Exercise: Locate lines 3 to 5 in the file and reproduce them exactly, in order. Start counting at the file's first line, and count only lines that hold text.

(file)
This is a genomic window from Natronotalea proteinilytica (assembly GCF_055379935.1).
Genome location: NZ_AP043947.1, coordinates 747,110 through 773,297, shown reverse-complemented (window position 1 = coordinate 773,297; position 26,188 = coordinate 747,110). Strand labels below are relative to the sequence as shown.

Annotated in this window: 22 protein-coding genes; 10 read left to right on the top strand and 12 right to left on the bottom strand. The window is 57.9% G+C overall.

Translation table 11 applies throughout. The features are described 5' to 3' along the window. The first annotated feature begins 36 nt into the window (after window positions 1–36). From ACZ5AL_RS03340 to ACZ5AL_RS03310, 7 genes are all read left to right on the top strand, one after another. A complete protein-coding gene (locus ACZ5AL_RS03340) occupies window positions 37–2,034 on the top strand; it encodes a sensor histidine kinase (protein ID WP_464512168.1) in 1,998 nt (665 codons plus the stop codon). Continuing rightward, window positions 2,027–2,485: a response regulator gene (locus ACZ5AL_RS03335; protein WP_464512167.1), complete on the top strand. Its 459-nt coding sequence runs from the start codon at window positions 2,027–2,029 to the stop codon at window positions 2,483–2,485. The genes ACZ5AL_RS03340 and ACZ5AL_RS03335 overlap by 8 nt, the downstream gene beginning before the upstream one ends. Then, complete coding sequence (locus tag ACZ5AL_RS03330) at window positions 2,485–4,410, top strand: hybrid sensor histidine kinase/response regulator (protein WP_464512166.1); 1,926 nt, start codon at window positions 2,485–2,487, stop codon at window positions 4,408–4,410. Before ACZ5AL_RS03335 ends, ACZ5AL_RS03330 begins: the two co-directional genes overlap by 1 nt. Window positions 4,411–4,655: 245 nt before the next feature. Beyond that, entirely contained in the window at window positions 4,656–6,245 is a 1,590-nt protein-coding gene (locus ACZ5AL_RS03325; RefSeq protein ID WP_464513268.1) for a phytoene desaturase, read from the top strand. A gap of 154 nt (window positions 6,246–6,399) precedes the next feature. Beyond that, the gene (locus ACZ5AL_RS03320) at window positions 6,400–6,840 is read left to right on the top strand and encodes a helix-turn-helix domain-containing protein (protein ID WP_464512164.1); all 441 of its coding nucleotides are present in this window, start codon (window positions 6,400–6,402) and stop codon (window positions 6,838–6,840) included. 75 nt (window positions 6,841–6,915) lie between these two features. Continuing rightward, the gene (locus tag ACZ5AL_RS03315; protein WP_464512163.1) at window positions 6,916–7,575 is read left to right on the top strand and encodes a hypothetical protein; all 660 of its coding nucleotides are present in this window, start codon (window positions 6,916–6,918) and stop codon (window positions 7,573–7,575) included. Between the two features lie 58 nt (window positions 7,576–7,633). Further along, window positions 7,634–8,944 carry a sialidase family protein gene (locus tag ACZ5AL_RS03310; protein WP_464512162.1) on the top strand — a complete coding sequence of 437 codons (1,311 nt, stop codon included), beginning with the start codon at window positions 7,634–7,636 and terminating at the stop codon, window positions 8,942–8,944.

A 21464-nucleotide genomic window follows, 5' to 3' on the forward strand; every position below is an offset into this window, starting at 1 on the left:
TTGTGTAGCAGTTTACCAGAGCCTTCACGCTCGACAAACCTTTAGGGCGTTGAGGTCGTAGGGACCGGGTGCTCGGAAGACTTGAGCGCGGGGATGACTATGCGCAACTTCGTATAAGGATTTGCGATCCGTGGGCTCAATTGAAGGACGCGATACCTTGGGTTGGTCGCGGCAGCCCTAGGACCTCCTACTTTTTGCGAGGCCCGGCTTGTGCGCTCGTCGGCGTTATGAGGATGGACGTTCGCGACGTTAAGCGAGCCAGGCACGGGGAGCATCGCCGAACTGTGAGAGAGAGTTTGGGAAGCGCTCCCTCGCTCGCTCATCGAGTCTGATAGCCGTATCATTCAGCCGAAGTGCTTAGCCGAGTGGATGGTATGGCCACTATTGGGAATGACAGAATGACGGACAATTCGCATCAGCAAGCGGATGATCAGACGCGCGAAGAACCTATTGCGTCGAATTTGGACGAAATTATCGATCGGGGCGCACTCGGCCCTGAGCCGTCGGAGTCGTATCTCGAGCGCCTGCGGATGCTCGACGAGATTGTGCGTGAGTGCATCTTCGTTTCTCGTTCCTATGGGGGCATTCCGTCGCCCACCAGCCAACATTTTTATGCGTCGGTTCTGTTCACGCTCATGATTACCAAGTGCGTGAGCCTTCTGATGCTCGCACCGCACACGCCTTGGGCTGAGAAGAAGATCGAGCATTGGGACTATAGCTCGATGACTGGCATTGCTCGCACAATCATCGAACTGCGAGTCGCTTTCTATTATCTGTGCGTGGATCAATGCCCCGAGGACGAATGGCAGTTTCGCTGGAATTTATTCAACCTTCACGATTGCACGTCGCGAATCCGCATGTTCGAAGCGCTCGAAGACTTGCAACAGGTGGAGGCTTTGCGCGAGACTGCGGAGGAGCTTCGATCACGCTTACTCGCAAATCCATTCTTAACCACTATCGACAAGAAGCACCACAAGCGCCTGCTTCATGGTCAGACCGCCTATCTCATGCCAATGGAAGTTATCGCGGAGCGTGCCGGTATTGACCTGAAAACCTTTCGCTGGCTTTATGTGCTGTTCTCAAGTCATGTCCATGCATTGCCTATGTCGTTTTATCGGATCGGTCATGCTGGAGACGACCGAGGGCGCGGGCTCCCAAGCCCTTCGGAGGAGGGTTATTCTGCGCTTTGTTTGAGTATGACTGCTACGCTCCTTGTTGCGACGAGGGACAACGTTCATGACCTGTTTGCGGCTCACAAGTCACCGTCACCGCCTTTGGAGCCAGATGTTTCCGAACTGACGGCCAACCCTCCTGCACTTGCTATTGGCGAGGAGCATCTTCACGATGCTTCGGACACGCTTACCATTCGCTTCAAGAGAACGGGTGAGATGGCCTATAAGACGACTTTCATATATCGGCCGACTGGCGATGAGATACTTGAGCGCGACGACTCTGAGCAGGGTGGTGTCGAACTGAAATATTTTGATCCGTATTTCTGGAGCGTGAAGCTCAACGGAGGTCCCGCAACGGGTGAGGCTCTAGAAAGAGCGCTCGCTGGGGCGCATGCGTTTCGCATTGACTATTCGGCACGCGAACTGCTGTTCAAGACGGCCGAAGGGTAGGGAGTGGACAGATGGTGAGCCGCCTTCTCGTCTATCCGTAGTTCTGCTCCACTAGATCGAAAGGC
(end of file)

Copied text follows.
Annotated in this window: 22 protein-coding genes; 10 read left to right on the top strand and 12 right to left on the bottom strand. The window is 57.9% G+C overall.

Translation table 11 applies throughout. The features are described 5' to 3' along the window. The first annotated feature begins 36 nt into the window (after window positions 1–36). From ACZ5AL_RS03340 to ACZ5AL_RS03310, 7 genes are all read left to right on the top strand, one after another. A complete protein-coding gene (locus ACZ5AL_RS03340) occupies window positions 37–2,034 on the top strand; it encodes a sensor histidine kinase (protein ID WP_464512168.1) in 1,998 nt (665 codons plus the stop codon). Continuing rightward, window positions 2,027–2,485: a response regulator gene (locus ACZ5AL_RS03335; protein WP_464512167.1), complete on the top strand. Its 459-nt coding sequence runs from the start codon at window positions 2,027–2,029 to the stop codon at window positions 2,483–2,485. The genes ACZ5AL_RS03340 and ACZ5AL_RS03335 overlap by 8 nt, the downstream gene beginning before the upstream one ends. Then, complete coding sequence (locus tag ACZ5AL_RS03330) at window positions 2,485–4,410, top strand: hybrid sensor histidine kinase/response regulator (protein WP_464512166.1); 1,926 nt, start codon at window positions 2,485–2,487, stop codon at window positions 4,408–4,410. Before ACZ5AL_RS03335 ends, ACZ5AL_RS03330 begins: the two co-directional genes overlap by 1 nt. Window positions 4,411–4,655: 245 nt before the next feature. Beyond that, entirely contained in the window at window positions 4,656–6,245 is a 1,590-nt protein-coding gene (locus ACZ5AL_RS03325; RefSeq protein ID WP_464513268.1) for a phytoene desaturase, read from the top strand. A gap of 154 nt (window positions 6,246–6,399) precedes the next feature. Beyond that, the gene (locus ACZ5AL_RS03320) at window positions 6,400–6,840 is read left to right on the top strand and encodes a helix-turn-helix domain-containing protein (protein ID WP_464512164.1); all 441 of its coding nucleotides are present in this window, start codon (window positions 6,400–6,402) and stop codon (window positions 6,838–6,840) included. 75 nt (window positions 6,841–6,915) lie between these two features. Continuing rightward, the gene (locus tag ACZ5AL_RS03315; protein WP_464512163.1) at window positions 6,916–7,575 is read left to right on the top strand and encodes a hypothetical protein; all 660 of its coding nucleotides are present in this window, start codon (window positions 6,916–6,918) and stop codon (window positions 7,573–7,575) included. Between the two features lie 58 nt (window positions 7,576–7,633). Further along, window positions 7,634–8,944 carry a sialidase family protein gene (locus tag ACZ5AL_RS03310; protein WP_464512162.1) on the top strand — a complete coding sequence of 437 codons (1,311 nt, stop codon included), beginning with the start codon at window positions 7,634–7,636 and terminating at the stop codon, window positions 8,942–8,944.

A 21464-nucleotide genomic window follows, 5' to 3' on the forward strand; every position below is an offset into this window, starting at 1 on the left: